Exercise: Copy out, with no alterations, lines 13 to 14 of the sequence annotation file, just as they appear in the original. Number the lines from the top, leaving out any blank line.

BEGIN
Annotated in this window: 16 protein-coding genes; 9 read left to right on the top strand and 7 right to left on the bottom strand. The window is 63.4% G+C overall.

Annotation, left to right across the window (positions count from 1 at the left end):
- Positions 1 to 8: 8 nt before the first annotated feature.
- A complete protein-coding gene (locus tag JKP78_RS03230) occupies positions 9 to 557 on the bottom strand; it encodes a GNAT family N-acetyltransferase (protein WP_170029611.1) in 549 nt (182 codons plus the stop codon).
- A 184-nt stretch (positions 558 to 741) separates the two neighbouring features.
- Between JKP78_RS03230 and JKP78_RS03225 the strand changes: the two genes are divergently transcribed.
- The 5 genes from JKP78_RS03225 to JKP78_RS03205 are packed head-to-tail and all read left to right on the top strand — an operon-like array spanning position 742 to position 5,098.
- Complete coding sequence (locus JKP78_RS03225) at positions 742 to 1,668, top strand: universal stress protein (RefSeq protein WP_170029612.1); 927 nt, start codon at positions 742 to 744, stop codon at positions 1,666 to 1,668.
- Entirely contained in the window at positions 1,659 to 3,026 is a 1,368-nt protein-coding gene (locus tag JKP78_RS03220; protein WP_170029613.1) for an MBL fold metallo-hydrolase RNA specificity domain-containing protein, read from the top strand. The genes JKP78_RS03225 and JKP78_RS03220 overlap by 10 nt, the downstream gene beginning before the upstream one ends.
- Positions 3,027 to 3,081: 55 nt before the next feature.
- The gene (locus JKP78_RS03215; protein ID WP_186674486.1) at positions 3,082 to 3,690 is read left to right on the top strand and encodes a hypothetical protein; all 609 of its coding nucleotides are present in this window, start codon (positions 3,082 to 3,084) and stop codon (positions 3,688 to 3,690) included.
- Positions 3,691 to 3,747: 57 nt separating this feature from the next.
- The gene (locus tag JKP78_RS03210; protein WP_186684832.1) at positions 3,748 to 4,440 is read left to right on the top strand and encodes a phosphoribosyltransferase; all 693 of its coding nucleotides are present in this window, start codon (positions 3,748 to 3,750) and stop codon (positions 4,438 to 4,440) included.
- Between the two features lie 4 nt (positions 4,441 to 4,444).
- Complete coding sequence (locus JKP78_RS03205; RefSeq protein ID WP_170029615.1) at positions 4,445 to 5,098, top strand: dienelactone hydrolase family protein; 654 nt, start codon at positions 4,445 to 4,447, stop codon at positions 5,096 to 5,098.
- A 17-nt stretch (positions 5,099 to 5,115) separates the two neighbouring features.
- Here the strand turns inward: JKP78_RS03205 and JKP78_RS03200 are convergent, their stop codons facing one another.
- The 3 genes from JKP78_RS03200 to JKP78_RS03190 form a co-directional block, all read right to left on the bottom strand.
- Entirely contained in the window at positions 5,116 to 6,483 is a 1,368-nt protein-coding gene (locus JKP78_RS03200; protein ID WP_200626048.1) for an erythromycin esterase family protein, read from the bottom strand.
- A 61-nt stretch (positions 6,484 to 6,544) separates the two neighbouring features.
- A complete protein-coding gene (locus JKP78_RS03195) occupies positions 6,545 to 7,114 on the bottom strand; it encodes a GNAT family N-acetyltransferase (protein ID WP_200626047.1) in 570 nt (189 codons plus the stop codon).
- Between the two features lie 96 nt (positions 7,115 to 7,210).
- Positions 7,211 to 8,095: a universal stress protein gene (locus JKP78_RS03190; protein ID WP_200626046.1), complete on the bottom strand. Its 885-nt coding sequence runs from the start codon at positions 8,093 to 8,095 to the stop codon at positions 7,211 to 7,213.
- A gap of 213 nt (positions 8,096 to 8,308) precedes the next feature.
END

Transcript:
- The gene (locus tag JKP78_RS03210; protein WP_186684832.1) at positions 3,748 to 4,440 is read left to right on the top strand and encodes a phosphoribosyltransferase; all 693 of its coding nucleotides are present in this window, start codon (positions 3,748 to 3,750) and stop codon (positions 4,438 to 4,440) included.
- Between the two features lie 4 nt (positions 4,441 to 4,444).